Christopher Wren, the leading architect of London's reconstruction after the great fire of 1666, lies buried beneath the floor of his most famous building, Saint Paul's Cathedral. No elaborate sarcophagus adorns the site. Instead, we find only the famous epitaph written by his son and now inscribed in the floor: si monumentum requiris, circumspice-"if you are searching for his monument, look around." A tad grandiose perhaps, but I have never read a finer testimony to the central importance-one might even say sacrednessof actual places, rather than replicas, symbols, or other forms of vicarious resemblance.
An odd coincidence of professional life recently turned my thoughts to this most celebrated epitaph when, for the second time, I received an office in a spot loaded with history, a place still redolent with ghosts of past events both central to our common culture and especially meaningful for my own life and choices.
In 1971, I spent an academic term as a visiting researcher at Oxford University. I received a cranny of office space on the upper floor of the University Museum. As I set up my books, fossil snails, and microscope, I noticed a metal plaque affixed to the wall, informing me that this reconfigured space of shelves and cubicles had been, originally, the site of the most famous public confrontation in the early history of Darwinism. On this very spot in 1860, just a few months after Darwin published the Origin of Species, T. H. Huxley had drawn his rhetorical sword and soundly skewered the slick but superficial champion of creationism Bishop "Soapy Sam" Wilberforce.
As with most legends, the official version ranks as mere cardboard before a much more complicated and multifaceted truth. Wilberforce and Huxley did put on a splendid and largely spontaneous show, but no clear victor emerged from the scuffle, and Joseph Hooker, Darwin's other champion, made an even more effective reply to the bishop, since forgotten by history. (See my May 1986 essay, "Knight Takes Bishop?")
I can't claim that the lingering presence of these Victorian giants increased my resolve or improved my work, but I loved the sense of continuity vouchsafed to me by this happy circumstance. I even treasured the etymology-for "circumstance" means "standing around," and there I stood, perhaps in the very spot where Huxley had said, at least according to legend, that he preferred an honest ape to a bishop who would use his privileged position to inject scorn and ridicule into a serious scientific debate.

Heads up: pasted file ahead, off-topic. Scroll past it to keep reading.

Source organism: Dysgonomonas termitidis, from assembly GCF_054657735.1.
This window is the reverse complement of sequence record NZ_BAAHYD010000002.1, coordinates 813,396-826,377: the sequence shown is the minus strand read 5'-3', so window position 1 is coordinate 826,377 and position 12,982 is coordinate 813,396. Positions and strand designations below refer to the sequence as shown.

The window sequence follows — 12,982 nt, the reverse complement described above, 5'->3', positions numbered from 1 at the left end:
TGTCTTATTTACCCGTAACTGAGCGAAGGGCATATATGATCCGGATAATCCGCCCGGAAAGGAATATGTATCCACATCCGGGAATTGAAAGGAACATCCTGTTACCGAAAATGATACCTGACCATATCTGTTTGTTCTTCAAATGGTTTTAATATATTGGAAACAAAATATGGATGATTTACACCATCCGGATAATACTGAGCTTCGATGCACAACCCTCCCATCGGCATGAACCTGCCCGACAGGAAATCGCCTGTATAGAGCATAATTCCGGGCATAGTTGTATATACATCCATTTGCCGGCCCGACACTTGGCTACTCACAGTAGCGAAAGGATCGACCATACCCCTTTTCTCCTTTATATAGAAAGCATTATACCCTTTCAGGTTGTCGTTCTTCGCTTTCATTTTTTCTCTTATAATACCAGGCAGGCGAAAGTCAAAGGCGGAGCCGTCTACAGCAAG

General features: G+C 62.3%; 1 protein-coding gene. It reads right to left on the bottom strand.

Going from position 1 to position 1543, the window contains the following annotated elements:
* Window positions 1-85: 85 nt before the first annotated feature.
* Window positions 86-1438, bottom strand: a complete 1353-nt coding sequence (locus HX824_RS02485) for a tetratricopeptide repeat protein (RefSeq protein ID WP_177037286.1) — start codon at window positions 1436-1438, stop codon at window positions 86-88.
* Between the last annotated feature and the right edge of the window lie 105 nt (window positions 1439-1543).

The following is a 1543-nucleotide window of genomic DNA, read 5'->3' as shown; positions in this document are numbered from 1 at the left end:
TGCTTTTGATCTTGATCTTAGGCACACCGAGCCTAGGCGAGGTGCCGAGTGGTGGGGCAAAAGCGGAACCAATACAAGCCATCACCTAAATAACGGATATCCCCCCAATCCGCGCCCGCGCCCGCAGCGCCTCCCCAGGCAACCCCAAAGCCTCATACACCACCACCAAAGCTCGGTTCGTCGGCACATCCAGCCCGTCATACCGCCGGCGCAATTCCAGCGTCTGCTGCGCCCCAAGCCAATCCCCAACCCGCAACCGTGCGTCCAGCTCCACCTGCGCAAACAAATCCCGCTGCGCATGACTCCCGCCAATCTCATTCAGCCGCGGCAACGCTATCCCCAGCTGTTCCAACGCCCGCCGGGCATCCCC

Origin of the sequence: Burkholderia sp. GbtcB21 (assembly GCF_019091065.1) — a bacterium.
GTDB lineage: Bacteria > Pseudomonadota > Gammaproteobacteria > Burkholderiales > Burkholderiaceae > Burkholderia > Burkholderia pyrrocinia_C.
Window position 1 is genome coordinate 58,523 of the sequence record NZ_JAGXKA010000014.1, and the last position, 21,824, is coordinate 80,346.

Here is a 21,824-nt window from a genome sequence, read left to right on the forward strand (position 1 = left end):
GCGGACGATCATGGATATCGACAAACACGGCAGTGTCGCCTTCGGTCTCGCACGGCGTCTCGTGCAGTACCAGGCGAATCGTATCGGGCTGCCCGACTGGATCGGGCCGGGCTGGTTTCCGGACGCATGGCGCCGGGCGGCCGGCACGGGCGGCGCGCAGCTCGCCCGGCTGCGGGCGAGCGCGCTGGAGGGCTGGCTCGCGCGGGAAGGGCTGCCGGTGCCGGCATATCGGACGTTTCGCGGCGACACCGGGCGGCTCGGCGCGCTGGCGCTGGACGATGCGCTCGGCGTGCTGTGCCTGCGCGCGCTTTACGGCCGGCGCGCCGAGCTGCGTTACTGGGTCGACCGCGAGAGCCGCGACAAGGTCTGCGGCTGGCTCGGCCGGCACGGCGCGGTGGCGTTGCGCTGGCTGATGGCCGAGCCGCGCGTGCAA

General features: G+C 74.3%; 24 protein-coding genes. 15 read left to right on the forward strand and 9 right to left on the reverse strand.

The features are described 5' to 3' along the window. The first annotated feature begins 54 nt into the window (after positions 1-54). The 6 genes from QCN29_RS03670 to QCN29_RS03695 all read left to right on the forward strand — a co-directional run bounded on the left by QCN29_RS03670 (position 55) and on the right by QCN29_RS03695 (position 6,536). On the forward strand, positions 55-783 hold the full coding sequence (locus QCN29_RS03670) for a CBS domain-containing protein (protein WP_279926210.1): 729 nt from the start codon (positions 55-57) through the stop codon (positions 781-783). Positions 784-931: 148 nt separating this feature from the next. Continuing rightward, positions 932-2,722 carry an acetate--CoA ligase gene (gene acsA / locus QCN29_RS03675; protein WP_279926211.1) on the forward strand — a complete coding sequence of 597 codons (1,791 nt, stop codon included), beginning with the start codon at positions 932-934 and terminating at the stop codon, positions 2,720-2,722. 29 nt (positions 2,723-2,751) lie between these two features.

Last year, I received a part-time appointment as visiting research professor of biology at New York University. I was given an office on the tenth floor of the Brown Building on Washington Place, a nondescript, early-twentieth-century structure now filled with laboratories and other academic spaces. As the dean took me on a casual tour of my new digs, he made a passing remark, intended as little more than tour-guide patter, but producing an electric effect upon his new tenant. Did I know, he asked, that this building had been the site of the infamous Triangle Shirtwaist Fire of 1911? My office occupied a corner location on one of the affected floors-in fact, as I later discovered, right near the escape route used by many workers to reach safety on the roof above. The dean also told me that each year on the March 25 anniversary of the fire, the International Ladies Garment Workers Union still holds a ceremony at the site and lays wreaths to memorialize the 146 workers killed in the blaze.
If the debate between Huxley and Wilberforce defines a primary legend of my chosen profession, the Triangle Shirtwaist Fire occupies an even more central place in my larger view of life. I grew up in a family of Jewish immigrant garment workers, and this holocaust (in the literal meaning of a thorough sacrifice by burning) had set their views and helped to define their futures.
The shirtwaist-a collared blouse designed after the model of a man's shirt and worn above a separate skirt-had become the fashionable symbol of more independent women. …